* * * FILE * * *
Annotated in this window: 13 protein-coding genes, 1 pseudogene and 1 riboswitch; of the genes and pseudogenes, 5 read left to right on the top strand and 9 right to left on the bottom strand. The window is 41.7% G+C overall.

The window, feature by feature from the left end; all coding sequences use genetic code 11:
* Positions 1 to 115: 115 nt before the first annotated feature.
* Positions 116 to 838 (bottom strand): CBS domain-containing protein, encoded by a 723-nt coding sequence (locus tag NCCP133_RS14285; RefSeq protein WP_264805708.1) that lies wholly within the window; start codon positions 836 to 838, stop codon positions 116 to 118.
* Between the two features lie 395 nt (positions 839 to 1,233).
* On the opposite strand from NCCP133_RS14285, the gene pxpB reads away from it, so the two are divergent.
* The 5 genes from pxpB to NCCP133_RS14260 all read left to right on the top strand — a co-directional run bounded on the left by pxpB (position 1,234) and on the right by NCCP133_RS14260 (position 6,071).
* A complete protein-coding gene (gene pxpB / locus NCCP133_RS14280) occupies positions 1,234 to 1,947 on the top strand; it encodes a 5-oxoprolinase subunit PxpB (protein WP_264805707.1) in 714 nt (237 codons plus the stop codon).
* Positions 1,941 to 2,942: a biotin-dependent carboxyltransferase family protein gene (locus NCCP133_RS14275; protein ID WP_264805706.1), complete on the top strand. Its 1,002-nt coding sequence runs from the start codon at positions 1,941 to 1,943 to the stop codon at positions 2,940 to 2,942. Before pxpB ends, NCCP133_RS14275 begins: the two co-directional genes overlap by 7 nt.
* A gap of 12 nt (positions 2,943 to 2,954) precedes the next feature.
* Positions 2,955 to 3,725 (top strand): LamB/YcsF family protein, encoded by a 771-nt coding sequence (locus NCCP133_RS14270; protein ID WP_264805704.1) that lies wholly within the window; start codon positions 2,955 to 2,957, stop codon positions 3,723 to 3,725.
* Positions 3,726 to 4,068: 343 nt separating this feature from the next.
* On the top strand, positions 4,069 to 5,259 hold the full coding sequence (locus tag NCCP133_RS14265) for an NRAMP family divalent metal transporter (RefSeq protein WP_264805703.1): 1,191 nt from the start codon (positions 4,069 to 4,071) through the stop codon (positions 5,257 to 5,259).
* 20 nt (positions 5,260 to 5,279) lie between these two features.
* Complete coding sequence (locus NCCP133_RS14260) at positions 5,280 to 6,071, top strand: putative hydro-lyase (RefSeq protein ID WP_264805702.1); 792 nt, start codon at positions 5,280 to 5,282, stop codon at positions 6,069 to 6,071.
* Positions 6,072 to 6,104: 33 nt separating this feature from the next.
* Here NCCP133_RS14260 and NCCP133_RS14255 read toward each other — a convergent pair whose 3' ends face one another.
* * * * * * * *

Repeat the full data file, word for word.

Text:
Annotated in this window: 13 protein-coding genes, 1 pseudogene and 1 riboswitch; of the genes and pseudogenes, 5 read left to right on the top strand and 9 right to left on the bottom strand. The window is 41.7% G+C overall.

The window, feature by feature from the left end; all coding sequences use genetic code 11:
* Positions 1 to 115: 115 nt before the first annotated feature.
* Positions 116 to 838 (bottom strand): CBS domain-containing protein, encoded by a 723-nt coding sequence (locus tag NCCP133_RS14285; RefSeq protein WP_264805708.1) that lies wholly within the window; start codon positions 836 to 838, stop codon positions 116 to 118.
* Between the two features lie 395 nt (positions 839 to 1,233).
* On the opposite strand from NCCP133_RS14285, the gene pxpB reads away from it, so the two are divergent.
* The 5 genes from pxpB to NCCP133_RS14260 all read left to right on the top strand — a co-directional run bounded on the left by pxpB (position 1,234) and on the right by NCCP133_RS14260 (position 6,071).
* A complete protein-coding gene (gene pxpB / locus NCCP133_RS14280) occupies positions 1,234 to 1,947 on the top strand; it encodes a 5-oxoprolinase subunit PxpB (protein WP_264805707.1) in 714 nt (237 codons plus the stop codon).
* Positions 1,941 to 2,942: a biotin-dependent carboxyltransferase family protein gene (locus NCCP133_RS14275; protein ID WP_264805706.1), complete on the top strand. Its 1,002-nt coding sequence runs from the start codon at positions 1,941 to 1,943 to the stop codon at positions 2,940 to 2,942. Before pxpB ends, NCCP133_RS14275 begins: the two co-directional genes overlap by 7 nt.
* A gap of 12 nt (positions 2,943 to 2,954) precedes the next feature.
* Positions 2,955 to 3,725 (top strand): LamB/YcsF family protein, encoded by a 771-nt coding sequence (locus NCCP133_RS14270; protein ID WP_264805704.1) that lies wholly within the window; start codon positions 2,955 to 2,957, stop codon positions 3,723 to 3,725.
* Positions 3,726 to 4,068: 343 nt separating this feature from the next.
* On the top strand, positions 4,069 to 5,259 hold the full coding sequence (locus tag NCCP133_RS14265) for an NRAMP family divalent metal transporter (RefSeq protein WP_264805703.1): 1,191 nt from the start codon (positions 4,069 to 4,071) through the stop codon (positions 5,257 to 5,259).
* 20 nt (positions 5,260 to 5,279) lie between these two features.
* Complete coding sequence (locus NCCP133_RS14260) at positions 5,280 to 6,071, top strand: putative hydro-lyase (RefSeq protein ID WP_264805702.1); 792 nt, start codon at positions 5,280 to 5,282, stop codon at positions 6,069 to 6,071.
* Positions 6,072 to 6,104: 33 nt separating this feature from the next.
* Here NCCP133_RS14260 and NCCP133_RS14255 read toward each other — a convergent pair whose 3' ends face one another.